22 relations: AAR wheel arrangement, Axle, Bogie, Booster engine, Driving wheel, Duplex locomotive, Leading wheel, Mason Bogie, Pennsylvania Railroad, Steam locomotive, Steam locomotive components, Steam turbine locomotive, UIC classification of locomotive axle arrangements, Wheel, Wheelset (rail transport), Whyte notation, 2-6-6-6, 2-8-2, 4-4-0, 4-8-4, 6-4-4-6, 6-8-6.
The AAR wheel arrangement system is a method of classifying locomotive (or unit) wheel arrangements that was developed by the Association of American Railroads.
An axle is a central shaft for a rotating wheel or gear.
A bogie (in some senses called a truck in North American English) is a chassis or framework carrying wheelsets, attached to a vehicle, thus serving as a modular subassembly of wheels and axles.
A booster engine for steam locomotives is a small two-cylinder steam engine back-gear-connected to the trailing truck axle on the locomotive or, if none, the lead truck on the tender.
On a steam locomotive, a driving wheel is a powered wheel which is driven by the locomotive's pistons (or turbine, in the case of a steam turbine locomotive).
A duplex locomotive is a steam locomotive that divides the driving force on its wheels by using two pairs of cylinders rigidly mounted to a single locomotive frame; it is not an articulated locomotive.
The leading wheel or leading axle or pilot wheel of a steam locomotive is an unpowered wheel or axle located in front of the driving wheels.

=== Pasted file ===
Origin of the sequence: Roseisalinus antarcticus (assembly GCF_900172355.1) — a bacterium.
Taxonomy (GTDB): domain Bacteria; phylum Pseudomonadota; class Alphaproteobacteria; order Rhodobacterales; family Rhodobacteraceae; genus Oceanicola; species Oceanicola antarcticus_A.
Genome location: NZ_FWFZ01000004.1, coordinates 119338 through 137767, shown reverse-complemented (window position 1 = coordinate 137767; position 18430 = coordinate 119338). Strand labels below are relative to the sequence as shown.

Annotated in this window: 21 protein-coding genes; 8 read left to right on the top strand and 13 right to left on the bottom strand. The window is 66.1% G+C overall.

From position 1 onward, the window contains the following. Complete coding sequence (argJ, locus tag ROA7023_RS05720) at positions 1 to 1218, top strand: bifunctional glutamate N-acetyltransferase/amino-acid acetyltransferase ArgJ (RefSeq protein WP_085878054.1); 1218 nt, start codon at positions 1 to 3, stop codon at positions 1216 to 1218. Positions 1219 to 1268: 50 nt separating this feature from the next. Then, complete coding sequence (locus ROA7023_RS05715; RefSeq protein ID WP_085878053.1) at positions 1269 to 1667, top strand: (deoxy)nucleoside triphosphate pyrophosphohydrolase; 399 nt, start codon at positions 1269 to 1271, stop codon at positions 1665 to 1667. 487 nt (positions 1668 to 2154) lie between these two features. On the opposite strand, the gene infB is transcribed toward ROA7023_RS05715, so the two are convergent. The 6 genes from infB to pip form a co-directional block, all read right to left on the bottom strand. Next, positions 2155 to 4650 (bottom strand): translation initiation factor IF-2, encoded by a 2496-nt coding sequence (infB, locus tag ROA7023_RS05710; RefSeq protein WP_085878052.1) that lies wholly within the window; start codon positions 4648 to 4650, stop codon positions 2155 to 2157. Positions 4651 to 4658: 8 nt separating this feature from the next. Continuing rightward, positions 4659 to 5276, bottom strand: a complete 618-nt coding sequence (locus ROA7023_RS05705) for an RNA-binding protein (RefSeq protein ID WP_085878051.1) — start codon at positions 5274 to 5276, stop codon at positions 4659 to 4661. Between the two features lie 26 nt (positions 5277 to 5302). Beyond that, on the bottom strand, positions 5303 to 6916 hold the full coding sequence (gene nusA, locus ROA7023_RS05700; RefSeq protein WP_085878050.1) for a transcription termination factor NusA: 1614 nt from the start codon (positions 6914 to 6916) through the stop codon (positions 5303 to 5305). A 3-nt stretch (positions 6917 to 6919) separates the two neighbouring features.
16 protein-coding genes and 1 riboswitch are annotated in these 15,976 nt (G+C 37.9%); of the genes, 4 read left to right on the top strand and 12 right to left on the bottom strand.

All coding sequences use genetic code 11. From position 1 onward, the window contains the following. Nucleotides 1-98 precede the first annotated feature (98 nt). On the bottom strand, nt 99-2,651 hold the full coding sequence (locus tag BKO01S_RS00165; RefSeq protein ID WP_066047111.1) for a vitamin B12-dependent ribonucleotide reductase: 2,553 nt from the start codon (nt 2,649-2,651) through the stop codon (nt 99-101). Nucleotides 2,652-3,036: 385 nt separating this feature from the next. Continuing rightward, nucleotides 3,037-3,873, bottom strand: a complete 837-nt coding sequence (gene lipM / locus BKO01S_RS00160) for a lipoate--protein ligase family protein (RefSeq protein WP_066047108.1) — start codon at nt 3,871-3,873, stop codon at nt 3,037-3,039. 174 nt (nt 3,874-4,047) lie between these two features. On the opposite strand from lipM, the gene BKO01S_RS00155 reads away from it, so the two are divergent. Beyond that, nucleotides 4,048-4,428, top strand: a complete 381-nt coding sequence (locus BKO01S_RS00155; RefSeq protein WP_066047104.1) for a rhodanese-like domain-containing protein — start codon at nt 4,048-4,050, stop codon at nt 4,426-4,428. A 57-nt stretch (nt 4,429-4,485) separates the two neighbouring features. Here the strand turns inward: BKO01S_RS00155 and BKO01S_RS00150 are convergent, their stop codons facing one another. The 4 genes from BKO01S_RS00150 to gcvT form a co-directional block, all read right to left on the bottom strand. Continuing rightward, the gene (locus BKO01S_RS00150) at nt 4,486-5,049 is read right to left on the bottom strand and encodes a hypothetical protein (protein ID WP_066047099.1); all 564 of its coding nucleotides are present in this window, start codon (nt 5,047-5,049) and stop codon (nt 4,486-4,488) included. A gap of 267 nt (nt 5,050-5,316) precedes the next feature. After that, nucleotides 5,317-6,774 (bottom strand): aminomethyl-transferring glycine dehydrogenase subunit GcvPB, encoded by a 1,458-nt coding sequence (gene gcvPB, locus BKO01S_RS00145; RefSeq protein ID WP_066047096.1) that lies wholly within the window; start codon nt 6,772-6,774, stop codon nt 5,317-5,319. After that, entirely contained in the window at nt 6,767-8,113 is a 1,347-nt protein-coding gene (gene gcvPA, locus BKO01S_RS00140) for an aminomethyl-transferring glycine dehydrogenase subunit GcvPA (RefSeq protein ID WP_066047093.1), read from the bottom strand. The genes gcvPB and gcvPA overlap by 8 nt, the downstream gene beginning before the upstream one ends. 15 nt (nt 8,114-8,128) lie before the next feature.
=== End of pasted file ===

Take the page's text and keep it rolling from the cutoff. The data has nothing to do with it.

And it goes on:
The Mason Bogie is a type of articulated steam locomotive suited for sharp curves and uneven track, once commonly used on narrow gauge lines in the United States.
The Pennsylvania Railroad (or Pennsylvania Railroad Company and also known as the "Pennsy") was an American Class I railroad that was established in 1846 and was headquartered in Philadelphia, Pennsylvania.
A steam locomotive is a type of railway locomotive that produces its pulling power through a steam engine.
This is a glossary of the components found on typical steam locomotives.
A steam turbine locomotive is a steam locomotive which transmits steam power to the wheels via a steam turbine.
The UIC classification of locomotive axle arrangements, sometimes known as German classificationThe Railway Data File.
A wheel is a circular component that is intended to rotate on an axle bearing.
A wheelset is the wheel - axle assembly of a railroad car.
The Whyte notation for classifying steam locomotives by wheel arrangement was devised by Frederick Methvan Whyte, and came into use in the early twentieth century following a December 1900 editorial in American Engineer and Railroad Journal.
The 2-6-6-6 (in Whyte notation) is an articulated locomotive type with 2 leading wheels, two sets of six driving wheels and six trailing wheels. Only two classes of the 2-6-6-6 type were built.
Under the Whyte notation for the classification of steam locomotives, represents the wheel arrangement of two leading wheels on one axle, usually in a leading truck, eight powered and coupled driving wheels on four axles and two trailing wheels on one axle, usually in a trailing truck.
Under the Whyte notation for the classification of steam locomotives by wheel arrangement, represents the arrangement of four leading wheels on two axles, usually in a leading bogie, four powered and coupled driving wheels on two axles, and no trailing wheels.
Under the Whyte notation for the classification of steam locomotives, represents the wheel arrangement of four leading wheels on two axles, eight powered and coupled driving wheels on four axles and four trailing wheels on two axles.
A 6-4-4-6 steam locomotive, in the Whyte notation for describing locomotive wheel arrangements, is one with six leading wheels, two sets of four driving wheels, and six trailing wheels.
Under the Whyte notation for the classification of steam locomotives by wheel arrangement, represents the arrangement of six unpowered leading wheels arranged into a three-axle leading truck, eight powered driving wheels, and six unpowered trailing wheels arranged into a three-axle trailing truck.